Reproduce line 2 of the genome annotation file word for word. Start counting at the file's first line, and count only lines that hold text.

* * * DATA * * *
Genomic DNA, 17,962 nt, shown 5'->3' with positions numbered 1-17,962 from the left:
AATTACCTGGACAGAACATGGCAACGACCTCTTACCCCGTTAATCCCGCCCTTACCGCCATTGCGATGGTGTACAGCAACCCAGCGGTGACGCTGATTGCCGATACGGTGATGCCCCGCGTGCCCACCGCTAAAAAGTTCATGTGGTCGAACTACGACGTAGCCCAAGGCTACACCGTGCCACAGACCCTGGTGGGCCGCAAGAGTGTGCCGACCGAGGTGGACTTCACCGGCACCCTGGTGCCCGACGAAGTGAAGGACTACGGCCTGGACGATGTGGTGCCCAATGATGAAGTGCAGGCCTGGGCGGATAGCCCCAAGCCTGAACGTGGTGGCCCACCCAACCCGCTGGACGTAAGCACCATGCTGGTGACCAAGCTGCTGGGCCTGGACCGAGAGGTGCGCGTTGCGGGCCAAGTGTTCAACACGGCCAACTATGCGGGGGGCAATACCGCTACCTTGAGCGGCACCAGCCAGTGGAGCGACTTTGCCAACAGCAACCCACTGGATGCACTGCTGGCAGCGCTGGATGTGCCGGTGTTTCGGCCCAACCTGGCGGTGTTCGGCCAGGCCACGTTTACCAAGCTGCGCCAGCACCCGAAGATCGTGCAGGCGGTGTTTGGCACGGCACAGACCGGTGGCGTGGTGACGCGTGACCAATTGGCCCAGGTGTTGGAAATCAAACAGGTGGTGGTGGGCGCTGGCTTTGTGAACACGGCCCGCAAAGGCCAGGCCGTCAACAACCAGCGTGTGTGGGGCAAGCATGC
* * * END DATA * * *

AATTACCTGGACAGAACATGGCAACGACCTCTTACCCCGTTAATCCCGCCCTTACCGCCATTGCGATGGTGTACAGCAACCCAGCGGTGACGCTGATTGCCGATACGGTGATGCCCCGCGTGCCCACCGCTAAAAAGTTCATGTGGTCGAACTACGACGTAGCCCAAGGCTACACCGTGCCACAGACCCTGGTGGGCCGCAAGAGTGTGCCGACCGAGGTGGACTTCACCGGCACCCTGGTGCCCGACGAAGTGAAGGACTACGGCCTGGACGATGTGGTGCCCAATGATGAAGTGCAGGCCTGGGCGGATAGCCCCAAGCCTGAACGTGGTGGCCCACCCAACCCGCTGGACGTAAGCACCATGCTGGTGACCAAGCTGCTGGGCCTGGACCGAGAGGTGCGCGTTGCGGGCCAAGTGTTCAACACGGCCAACTATGCGGGGGGCAATACCGCTACCTTGAGCGGCACCAGCCAGTGGAGCGACTTTGCCAACAGCAACCCACTGGATGCACTGCTGGCAGCGCTGGATGTGCCGGTGTTTCGGCCCAACCTGGCGGTGTTCGGCCAGGCCACGTTTACCAAGCTGCGCCAGCACCCGAAGATCGTGCAGGCGGTGTTTGGCACGGCACAGACCGGTGGCGTGGTGACGCGTGACCAATTGGCCCAGGTGTTGGAAATCAAACAGGTGGTGGTGGGCGCTGGCTTTGTGAACACGGCCCGCAAAGGCCAGGCCGTCAACAACCAGCGTGTGTGGGGCAAGCATGC